Ken Berry, star of F Troop and The Cat from Outer Space, died of natural causes Saturday, December 1. He was 85. Though best known for his work on F Troop, Mama’s Family, and Mayberry RFD, he also appeared in the Disney movies Herbie Rides Again and The Cat from Outer Space, and voiced Seymour Grey in one episode of The New Batman Adventures. He also appeared on Fantasy Island seven times, and appeared on Small Wonder once. He played Prince Dauntless in Once Upon a Mattress, starring his good friend Carol Burnett. Leonard Nimoy was a friend and mentor; they served together in the U. S. Army.
Berry was born November 3, 1933 in Moline, Illinois. He died December 1, 2018 in Burbank, California at Providence St. Joseph Medical Center.
He studied tap dancing in his youth, and originally planned to be a song-and-dance man like Fred Astaire or Gene Kelly. He toured with big band leader Horace Heidt before joining the army, where he served with Leonard Nimoy, who advocated for roles for Berry when they were both civilians. He used his GI benefits to study acting. Berry appeared on Broadway in George M!, starring as George M. Cohan. He also appeared in musical revues and variety shows in Hollywood, Las Vegas, and New York.
Berry was seriously considered as Donald O’Connor’s replacement in the Francis, the Talking Mule movies, but lost the role to Mickey Rooney. Berry went on to success in television.
Berry married actress Jackie Joseph-Lawrence (Audrey in The Little Shop of Horrors) in 1960; they divorced in 1976. They had two children. John and Jennifer. For the past two decades, he was romantically involved with actress Susie Walsh (Maggie on C.H.i.P.s). His son, a rock musician, predeceased him in 2016.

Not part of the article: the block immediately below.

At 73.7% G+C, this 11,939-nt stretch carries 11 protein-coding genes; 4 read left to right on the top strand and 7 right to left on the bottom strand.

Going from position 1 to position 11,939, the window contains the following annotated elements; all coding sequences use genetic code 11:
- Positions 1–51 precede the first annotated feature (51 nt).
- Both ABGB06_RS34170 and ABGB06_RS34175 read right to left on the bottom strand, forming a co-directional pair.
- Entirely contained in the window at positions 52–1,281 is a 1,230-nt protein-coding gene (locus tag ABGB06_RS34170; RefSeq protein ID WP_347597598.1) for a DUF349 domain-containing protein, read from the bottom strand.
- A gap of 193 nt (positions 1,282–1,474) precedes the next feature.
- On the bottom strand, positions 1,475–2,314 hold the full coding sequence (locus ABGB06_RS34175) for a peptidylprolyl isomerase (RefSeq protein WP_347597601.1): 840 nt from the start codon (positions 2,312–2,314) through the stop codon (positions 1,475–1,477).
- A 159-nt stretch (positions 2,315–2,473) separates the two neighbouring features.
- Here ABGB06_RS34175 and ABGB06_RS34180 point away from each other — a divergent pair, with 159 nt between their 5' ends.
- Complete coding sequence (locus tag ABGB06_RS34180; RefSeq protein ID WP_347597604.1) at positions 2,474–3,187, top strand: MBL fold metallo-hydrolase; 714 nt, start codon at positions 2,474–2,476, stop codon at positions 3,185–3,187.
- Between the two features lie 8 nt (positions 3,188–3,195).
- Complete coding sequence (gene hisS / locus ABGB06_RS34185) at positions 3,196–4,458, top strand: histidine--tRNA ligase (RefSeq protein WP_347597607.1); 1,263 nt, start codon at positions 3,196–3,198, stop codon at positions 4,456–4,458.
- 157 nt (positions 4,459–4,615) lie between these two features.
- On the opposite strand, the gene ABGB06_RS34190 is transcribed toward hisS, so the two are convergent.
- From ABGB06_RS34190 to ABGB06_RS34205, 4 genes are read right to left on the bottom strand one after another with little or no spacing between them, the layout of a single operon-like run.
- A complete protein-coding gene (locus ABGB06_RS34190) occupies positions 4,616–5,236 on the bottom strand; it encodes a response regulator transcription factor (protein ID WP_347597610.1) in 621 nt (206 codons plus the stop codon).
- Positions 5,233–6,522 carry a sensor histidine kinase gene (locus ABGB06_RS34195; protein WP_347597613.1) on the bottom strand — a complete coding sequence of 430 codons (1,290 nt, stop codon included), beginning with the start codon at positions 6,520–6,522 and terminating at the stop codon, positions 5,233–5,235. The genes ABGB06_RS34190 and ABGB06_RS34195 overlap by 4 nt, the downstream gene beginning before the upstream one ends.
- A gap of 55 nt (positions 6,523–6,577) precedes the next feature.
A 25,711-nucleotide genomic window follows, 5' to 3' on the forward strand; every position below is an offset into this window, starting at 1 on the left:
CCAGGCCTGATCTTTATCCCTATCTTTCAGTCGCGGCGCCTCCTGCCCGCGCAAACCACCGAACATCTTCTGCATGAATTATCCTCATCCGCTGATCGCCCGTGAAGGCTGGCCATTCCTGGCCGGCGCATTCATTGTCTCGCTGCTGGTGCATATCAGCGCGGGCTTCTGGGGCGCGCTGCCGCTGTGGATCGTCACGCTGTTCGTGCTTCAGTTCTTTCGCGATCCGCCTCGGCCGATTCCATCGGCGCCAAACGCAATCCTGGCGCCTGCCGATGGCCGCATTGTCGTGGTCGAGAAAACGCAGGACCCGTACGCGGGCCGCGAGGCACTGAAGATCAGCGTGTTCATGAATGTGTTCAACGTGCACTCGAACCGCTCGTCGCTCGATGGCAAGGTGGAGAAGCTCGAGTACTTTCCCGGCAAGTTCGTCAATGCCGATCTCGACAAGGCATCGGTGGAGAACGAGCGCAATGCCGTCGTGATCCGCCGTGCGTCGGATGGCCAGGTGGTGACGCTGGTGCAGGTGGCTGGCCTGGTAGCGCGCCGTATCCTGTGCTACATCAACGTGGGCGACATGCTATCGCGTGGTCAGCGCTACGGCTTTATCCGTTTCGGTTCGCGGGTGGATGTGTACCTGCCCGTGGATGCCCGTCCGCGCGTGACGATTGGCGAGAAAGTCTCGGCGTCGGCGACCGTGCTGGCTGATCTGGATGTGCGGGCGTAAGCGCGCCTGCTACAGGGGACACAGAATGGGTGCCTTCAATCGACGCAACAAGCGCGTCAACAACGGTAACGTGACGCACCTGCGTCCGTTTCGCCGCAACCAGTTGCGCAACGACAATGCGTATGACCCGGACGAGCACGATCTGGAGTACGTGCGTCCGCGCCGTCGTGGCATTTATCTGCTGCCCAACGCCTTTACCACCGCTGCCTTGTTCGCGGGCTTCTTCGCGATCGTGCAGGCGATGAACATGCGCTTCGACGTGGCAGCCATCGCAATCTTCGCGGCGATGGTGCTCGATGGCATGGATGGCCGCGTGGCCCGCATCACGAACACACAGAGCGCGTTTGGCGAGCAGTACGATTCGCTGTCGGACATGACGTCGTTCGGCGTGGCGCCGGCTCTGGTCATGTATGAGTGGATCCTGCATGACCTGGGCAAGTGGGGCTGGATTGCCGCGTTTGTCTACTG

Whether singing and dancing as a Yankee Doodle Dandy, playing the clumsiest cavalry officer in the west, rescuing his sweetheart’s brother from a bank vault as Jimmy Valentine, or playing a scientist who meets and befriends an alien cat, Ken Berry was a consummate professional, admired and respected by his Hollywood colleagues, A thirty-nine year career in television and film seems too short. We offer our condolences to his daughter, his companion Ms. Walsh, and the rest of his friends and family.
Ken Berry, thank you for a lifetime of joy.
Susan Macdonald is the author of the children’s book “R is for Renaissance Faire”, as well as short stories in “Alternative Truths”, “Swords and Sorceress #30”, “Supernatural Colorado”, “Barbarian Crowns”, “Cat Tails””Under Western Stars”, and “Knee-High Drummond and the Durango Kid”. Her articles have appeared on SCIFI.radio’s web site, in The Inquisitr, and in The Millington Star. She enjoys Renaissance Faires (see book above), science fiction conventions, Highland Games, and Native American pow-wows.